Explosive e-commerce and supply chain growth in Malaysia has recaptured the attention of logistics specialist UPS

A UPS (United Parcel Service) truck sits on a street in Washington, DC. (Photo by EVA HAMBACH / AFP)

UPS extends footprint in Malaysia on back of e-commerce, logistics boom

Global shipping and supply chain management firm United Parcel Service (UPS) is set to extend its retail presence in Malaysia this year with a new partnership with ParcelHub, to capitalize on the region’s surging e-commerce and logistics demands.

UPS already has an existing partnership in Malaysia with third-party fulfillment services provider Mail Boxes Etc (MBE), which has over 90 outlets in the country. But the sharp rise in not only online shopping behavior, but also in last-mile parcel delivery and logistics management, has seen the American firm raise its fulfillment profile locally with a move to leverage ParcelHub’s 200 outlets nationwide.

A survey on COVID-19 found that 57% of Malaysians have been purchasing goods and services online in droves, far more than they ever did prior to the pandemic. This new behavior is not expected to abate even in the future, as the contactless benefits and convenience of e-commerce will likely become a mainstay of consumer shopping attitudes from this point on – contributing towards a local e-commerce boom.

UPS President for South Asia Matt Parkey believes that the robust e-commerce growth coupled with the shifting supply chains in and around Malaysia, will favor logistics specialist UPS in the long run. “Notwithstanding the near-term impact of the Covid-19 pandemic resurgence, Malaysia has strong long-term growth fundamentals, and these fundamentals bode well for many small and medium enterprises (SMEs) that support industries along the value chain,” Parkey told local news agency Bernama.

He also pointed out that SMEs are the cornerstone of the local economy, making up 98.5% of businesses in Malaysia. “UPS’s focus right now is on improving the resiliency of SMEs and their access to global markets.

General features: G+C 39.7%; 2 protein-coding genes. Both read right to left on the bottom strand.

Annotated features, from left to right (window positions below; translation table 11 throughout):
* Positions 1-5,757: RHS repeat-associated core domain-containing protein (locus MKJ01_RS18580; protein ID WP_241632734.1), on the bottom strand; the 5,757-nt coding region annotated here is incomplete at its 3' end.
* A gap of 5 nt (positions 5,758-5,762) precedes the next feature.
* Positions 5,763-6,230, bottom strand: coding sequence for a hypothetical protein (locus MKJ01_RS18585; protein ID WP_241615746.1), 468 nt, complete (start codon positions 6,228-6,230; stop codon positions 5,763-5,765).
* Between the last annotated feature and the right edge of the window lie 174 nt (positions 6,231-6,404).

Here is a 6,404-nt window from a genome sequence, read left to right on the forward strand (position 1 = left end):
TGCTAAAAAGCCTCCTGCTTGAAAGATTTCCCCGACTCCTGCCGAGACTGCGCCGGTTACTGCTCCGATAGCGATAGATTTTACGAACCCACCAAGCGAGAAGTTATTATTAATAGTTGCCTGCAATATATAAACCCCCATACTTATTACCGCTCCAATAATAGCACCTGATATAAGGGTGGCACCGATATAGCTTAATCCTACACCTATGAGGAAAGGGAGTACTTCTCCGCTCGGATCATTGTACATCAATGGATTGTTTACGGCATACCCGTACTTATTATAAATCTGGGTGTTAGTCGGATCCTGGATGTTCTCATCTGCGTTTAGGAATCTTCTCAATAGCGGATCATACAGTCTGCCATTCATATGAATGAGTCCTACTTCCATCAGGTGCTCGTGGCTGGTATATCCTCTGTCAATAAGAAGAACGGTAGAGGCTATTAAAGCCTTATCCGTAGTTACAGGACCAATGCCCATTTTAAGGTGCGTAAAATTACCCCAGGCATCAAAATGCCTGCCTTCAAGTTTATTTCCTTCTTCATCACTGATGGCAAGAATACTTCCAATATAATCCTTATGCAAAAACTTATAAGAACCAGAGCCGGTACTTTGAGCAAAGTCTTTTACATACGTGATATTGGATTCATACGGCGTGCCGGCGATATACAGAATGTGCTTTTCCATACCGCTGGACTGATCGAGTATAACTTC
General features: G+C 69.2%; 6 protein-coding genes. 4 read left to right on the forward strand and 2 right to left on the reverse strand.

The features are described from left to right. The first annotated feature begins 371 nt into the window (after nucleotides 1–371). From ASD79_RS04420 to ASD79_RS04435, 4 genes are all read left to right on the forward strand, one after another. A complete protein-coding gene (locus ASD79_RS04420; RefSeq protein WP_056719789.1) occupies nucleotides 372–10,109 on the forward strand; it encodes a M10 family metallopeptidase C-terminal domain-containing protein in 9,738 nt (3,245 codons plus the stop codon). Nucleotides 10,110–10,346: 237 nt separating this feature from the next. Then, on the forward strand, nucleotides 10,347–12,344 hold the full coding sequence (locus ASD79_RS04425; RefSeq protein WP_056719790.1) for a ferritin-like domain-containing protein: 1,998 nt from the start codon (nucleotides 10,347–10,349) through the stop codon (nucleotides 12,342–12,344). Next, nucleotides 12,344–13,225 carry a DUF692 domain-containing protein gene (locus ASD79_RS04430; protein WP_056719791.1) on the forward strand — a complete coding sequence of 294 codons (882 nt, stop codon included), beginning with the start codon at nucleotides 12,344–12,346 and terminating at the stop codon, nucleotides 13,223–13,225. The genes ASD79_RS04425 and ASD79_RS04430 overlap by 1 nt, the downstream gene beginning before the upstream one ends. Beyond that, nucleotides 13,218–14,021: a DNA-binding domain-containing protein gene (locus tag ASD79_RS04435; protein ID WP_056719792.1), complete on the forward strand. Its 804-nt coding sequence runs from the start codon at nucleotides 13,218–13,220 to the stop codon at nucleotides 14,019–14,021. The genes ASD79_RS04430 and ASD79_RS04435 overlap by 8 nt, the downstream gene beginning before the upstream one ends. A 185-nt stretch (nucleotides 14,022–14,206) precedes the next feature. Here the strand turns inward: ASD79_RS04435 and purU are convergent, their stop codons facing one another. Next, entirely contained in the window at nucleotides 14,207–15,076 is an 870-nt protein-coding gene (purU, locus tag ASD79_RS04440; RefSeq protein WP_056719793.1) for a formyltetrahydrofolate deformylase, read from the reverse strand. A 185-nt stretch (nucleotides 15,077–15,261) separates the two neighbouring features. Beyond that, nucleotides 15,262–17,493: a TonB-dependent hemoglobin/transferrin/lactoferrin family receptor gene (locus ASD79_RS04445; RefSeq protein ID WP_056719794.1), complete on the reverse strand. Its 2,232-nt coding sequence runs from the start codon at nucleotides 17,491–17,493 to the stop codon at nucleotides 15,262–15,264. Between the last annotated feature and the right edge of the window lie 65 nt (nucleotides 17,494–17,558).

“The pandemic has exposed vulnerabilities in supply chains and SMEs have been one of the worst-hit. Throughout the past year, we helped many traditional businesses pivot online to reach new audiences amid tightening domestic demand and physical store closures,” Parkey said.

Seizing new opportunities in this changing landscape will be key to SME survival, and these include digitized solutions that can help accelerate growth, or help a small business pivot towards a different, lucrative vertical.

“On our part, we have implemented customized solutions for businesses of any size,” Partkey commented. “For example, to boost Malaysia’s electronics manufacturing, we’ve developed capabilities to move expensive semiconductor shipments halfway around the world with almost zero sorting to move quickly and eliminate any damages.”

The UPS President for South Asia went on to highlight how Malaysia had been making in-roads to boost its value-added manufacturing capabilities, to capitalize on changing supply chain needs in the country. Parkey noted how electrical and electronics products remained the country’s top export earner last year, this includes investments from over 50 semiconductor companies including Intel and AMD.

And despite the global semiconductor shortage, US semiconductor processing equipment designer Lam Research recently added manufacturing hub Penang to its list of global production locations, which include the US, South Korea and Austria.